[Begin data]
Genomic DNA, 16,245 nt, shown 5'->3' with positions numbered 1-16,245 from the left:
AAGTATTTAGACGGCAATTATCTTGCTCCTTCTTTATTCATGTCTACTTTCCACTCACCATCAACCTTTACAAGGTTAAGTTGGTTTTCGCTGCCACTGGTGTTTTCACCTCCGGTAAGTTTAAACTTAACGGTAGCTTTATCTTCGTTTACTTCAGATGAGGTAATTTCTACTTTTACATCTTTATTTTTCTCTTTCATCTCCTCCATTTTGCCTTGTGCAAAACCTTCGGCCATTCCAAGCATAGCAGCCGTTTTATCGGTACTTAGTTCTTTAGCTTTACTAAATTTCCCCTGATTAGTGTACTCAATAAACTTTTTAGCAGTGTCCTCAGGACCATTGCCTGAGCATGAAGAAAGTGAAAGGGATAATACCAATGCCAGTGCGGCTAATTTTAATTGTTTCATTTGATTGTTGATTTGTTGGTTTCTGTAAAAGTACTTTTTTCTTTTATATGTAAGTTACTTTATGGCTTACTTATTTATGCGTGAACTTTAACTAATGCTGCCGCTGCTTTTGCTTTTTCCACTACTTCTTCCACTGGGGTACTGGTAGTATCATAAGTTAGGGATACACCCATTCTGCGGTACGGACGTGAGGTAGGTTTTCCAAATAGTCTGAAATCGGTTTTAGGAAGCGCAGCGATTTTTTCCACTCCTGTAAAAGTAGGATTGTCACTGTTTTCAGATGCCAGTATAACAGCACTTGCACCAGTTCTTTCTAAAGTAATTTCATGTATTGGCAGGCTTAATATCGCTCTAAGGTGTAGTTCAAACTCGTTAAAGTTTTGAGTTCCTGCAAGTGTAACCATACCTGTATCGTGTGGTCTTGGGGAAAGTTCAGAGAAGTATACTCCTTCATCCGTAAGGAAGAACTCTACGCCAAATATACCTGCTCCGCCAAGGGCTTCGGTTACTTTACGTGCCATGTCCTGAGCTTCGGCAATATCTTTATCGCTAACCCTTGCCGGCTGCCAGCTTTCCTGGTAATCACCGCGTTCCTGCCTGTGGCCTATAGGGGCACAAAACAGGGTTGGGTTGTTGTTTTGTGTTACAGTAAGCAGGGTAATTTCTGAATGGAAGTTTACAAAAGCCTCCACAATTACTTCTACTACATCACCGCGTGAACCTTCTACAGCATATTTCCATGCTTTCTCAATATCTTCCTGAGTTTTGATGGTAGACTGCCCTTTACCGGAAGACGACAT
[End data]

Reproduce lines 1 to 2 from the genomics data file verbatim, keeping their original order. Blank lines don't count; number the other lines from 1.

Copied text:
Genomic DNA, 16,245 nt, shown 5'->3' with positions numbered 1-16,245 from the left:
AAGTATTTAGACGGCAATTATCTTGCTCCTTCTTTATTCATGTCTACTTTCCACTCACCATCAACCTTTACAAGGTTAAGTTGGTTTTCGCTGCCACTGGTGTTTTCACCTCCGGTAAGTTTAAACTTAACGGTAGCTTTATCTTCGTTTACTTCAGATGAGGTAATTTCTACTTTTACATCTTTATTTTTCTCTTTCATCTCCTCCATTTTGCCTTGTGCAAAACCTTCGGCCATTCCAAGCATAGCAGCCGTTTTATCGGTACTTAGTTCTTTAGCTTTACTAAATTTCCCCTGATTAGTGTACTCAATAAACTTTTTAGCAGTGTCCTCAGGACCATTGCCTGAGCATGAAGAAAGTGAAAGGGATAATACCAATGCCAGTGCGGCTAATTTTAATTGTTTCATTTGATTGTTGATTTGTTGGTTTCTGTAAAAGTACTTTTTTCTTTTATATGTAAGTTACTTTATGGCTTACTTATTTATGCGTGAACTTTAACTAATGCTGCCGCTGCTTTTGCTTTTTCCACTACTTCTTCCACTGGGGTACTGGTAGTATCATAAGTTAGGGATACACCCATTCTGCGGTACGGACGTGAGGTAGGTTTTCCAAATAGTCTGAAATCGGTTTTAGGAAGCGCAGCGATTTTTTCCACTCCTGTAAAAGTAGGATTGTCACTGTTTTCAGATGCCAGTATAACAGCACTTGCACCAGTTCTTTCTAAAGTAATTTCATGTATTGGCAGGCTTAATATCGCTCTAAGGTGTAGTTCAAACTCGTTAAAGTTTTGAGTTCCTGCAAGTGTAACCATACCTGTATCGTGTGGTCTTGGGGAAAGTTCAGAGAAGTATACTCCTTCATCCGTAAGGAAGAACTCTACGCCAAATATACCTGCTCCGCCAAGGGCTTCGGTTACTTTACGTGCCATGTCCTGAGCTTCGGCAATATCTTTATCGCTAACCCTTGCCGGCTGCCAGCTTTCCTGGTAATCACCGCGTTCCTGCCTGTGGCCTATAGGGGCACAAAACAGGGTTGGGTTGTTGTTTTGTGTTACAGTAAGCAGGGTAATTTCTGAATGGAAGTTTACAAAAGCCTCCACAATTACTTCTACTACATCACCGCGTGAACCTTCTACAGCATATTTCCATGCTTTCTCAATATCTTCCTGAGTTTTGATGGTAGACTGCCCTTTACCGGAAGACGACAT